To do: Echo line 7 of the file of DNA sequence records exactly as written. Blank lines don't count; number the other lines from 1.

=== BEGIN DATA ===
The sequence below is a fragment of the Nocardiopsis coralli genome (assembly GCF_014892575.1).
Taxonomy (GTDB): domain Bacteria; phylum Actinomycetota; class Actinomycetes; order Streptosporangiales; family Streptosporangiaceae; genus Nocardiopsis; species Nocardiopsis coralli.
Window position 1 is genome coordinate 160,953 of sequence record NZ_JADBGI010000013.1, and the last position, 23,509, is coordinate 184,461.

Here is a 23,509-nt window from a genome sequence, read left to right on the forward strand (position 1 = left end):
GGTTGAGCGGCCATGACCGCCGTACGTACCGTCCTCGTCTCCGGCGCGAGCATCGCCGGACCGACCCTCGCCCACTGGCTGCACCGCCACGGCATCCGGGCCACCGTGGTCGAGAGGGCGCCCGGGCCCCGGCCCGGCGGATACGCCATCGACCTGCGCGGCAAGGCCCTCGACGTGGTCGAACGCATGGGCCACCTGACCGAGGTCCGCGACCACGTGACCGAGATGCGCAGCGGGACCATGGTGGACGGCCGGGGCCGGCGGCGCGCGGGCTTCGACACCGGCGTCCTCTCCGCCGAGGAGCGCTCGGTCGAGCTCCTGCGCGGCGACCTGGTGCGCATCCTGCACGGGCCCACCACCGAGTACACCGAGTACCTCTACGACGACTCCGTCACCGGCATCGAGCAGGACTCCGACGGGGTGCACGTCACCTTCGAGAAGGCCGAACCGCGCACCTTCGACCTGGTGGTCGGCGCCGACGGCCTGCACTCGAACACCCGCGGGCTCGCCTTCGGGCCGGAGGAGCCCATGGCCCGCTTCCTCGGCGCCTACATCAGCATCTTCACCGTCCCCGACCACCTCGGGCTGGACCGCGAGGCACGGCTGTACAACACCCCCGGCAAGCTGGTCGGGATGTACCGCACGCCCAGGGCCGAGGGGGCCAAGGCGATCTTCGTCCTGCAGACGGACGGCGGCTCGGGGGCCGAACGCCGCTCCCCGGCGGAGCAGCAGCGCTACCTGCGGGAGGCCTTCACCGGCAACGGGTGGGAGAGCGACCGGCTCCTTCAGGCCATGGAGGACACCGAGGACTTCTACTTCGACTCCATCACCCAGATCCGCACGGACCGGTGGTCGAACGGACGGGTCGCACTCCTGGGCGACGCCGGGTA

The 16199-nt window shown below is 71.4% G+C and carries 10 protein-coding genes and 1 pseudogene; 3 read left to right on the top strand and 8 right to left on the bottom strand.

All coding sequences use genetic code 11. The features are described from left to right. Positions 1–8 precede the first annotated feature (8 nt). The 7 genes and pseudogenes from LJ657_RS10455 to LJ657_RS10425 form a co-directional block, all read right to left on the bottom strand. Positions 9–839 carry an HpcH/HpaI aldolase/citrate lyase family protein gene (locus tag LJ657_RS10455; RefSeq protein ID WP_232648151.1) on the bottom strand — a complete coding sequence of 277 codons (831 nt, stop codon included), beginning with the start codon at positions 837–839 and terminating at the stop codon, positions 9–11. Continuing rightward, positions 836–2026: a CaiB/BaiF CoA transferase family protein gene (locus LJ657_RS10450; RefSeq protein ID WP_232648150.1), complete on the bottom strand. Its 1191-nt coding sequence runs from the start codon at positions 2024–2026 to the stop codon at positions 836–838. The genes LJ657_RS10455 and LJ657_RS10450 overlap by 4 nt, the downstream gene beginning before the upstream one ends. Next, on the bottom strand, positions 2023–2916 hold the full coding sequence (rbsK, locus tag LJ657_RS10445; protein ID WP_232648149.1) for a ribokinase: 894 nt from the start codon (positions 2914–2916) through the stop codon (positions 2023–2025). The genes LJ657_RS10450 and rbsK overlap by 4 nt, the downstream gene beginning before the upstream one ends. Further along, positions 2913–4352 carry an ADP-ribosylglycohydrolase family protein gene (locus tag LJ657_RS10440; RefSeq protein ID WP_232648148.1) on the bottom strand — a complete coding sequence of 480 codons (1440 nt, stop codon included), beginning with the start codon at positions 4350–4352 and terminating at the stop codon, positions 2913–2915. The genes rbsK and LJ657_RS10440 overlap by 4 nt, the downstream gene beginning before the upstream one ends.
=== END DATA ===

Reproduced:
All coding sequences use genetic code 11. The features are described from left to right. Positions 1–8 precede the first annotated feature (8 nt). The 7 genes and pseudogenes from LJ657_RS10455 to LJ657_RS10425 form a co-directional block, all read right to left on the bottom strand. Positions 9–839 carry an HpcH/HpaI aldolase/citrate lyase family protein gene (locus tag LJ657_RS10455; RefSeq protein ID WP_232648151.1) on the bottom strand — a complete coding sequence of 277 codons (831 nt, stop codon included), beginning with the start codon at positions 837–839 and terminating at the stop codon, positions 9–11. Continuing rightward, positions 836–2026: a CaiB/BaiF CoA transferase family protein gene (locus LJ657_RS10450; RefSeq protein ID WP_232648150.1), complete on the bottom strand. Its 1191-nt coding sequence runs from the start codon at positions 2024–2026 to the stop codon at positions 836–838. The genes LJ657_RS10455 and LJ657_RS10450 overlap by 4 nt, the downstream gene beginning before the upstream one ends. Next, on the bottom strand, positions 2023–2916 hold the full coding sequence (rbsK, locus tag LJ657_RS10445; protein ID WP_232648149.1) for a ribokinase: 894 nt from the start codon (positions 2914–2916) through the stop codon (positions 2023–2025). The genes LJ657_RS10450 and rbsK overlap by 4 nt, the downstream gene beginning before the upstream one ends. Further along, positions 2913–4352 carry an ADP-ribosylglycohydrolase family protein gene (locus tag LJ657_RS10440; RefSeq protein ID WP_232648148.1) on the bottom strand — a complete coding sequence of 480 codons (1440 nt, stop codon included), beginning with the start codon at positions 4350–4352 and terminating at the stop codon, positions 2913–2915. The genes rbsK and LJ657_RS10440 overlap by 4 nt, the downstream gene beginning before the upstream one ends.